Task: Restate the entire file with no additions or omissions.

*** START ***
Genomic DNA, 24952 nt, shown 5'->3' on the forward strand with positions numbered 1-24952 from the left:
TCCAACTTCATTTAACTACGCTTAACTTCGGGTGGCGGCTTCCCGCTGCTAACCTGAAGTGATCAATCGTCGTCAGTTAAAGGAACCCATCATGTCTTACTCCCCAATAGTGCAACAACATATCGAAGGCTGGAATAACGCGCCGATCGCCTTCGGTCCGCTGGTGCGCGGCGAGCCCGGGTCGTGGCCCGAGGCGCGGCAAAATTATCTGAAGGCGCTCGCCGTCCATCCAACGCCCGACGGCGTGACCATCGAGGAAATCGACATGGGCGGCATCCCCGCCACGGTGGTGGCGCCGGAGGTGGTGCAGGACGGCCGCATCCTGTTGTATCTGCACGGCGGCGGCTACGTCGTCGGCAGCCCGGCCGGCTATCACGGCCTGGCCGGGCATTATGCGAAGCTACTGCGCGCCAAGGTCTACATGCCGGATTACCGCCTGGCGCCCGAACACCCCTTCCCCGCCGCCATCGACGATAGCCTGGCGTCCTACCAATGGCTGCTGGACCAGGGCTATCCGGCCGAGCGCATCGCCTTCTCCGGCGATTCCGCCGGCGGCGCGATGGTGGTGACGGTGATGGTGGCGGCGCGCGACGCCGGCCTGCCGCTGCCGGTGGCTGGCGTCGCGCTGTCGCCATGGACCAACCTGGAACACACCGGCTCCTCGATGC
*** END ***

Genomic DNA, 24952 nt, shown 5'->3' on the forward strand with positions numbered 1-24952 from the left:
TCCAACTTCATTTAACTACGCTTAACTTCGGGTGGCGGCTTCCCGCTGCTAACCTGAAGTGATCAATCGTCGTCAGTTAAAGGAACCCATCATGTCTTACTCCCCAATAGTGCAACAACATATCGAAGGCTGGAATAACGCGCCGATCGCCTTCGGTCCGCTGGTGCGCGGCGAGCCCGGGTCGTGGCCCGAGGCGCGGCAAAATTATCTGAAGGCGCTCGCCGTCCATCCAACGCCCGACGGCGTGACCATCGAGGAAATCGACATGGGCGGCATCCCCGCCACGGTGGTGGCGCCGGAGGTGGTGCAGGACGGCCGCATCCTGTTGTATCTGCACGGCGGCGGCTACGTCGTCGGCAGCCCGGCCGGCTATCACGGCCTGGCCGGGCATTATGCGAAGCTACTGCGCGCCAAGGTCTACATGCCGGATTACCGCCTGGCGCCCGAACACCCCTTCCCCGCCGCCATCGACGATAGCCTGGCGTCCTACCAATGGCTGCTGGACCAGGGCTATCCGGCCGAGCGCATCGCCTTCTCCGGCGATTCCGCCGGCGGCGCGATGGTGGTGACGGTGATGGTGGCGGCGCGCGACGCCGGCCTGCCGCTGCCGGTGGCTGGCGTCGCGCTGTCGCCATGGACCAACCTGGAACACACCGGCTCCTCGATGC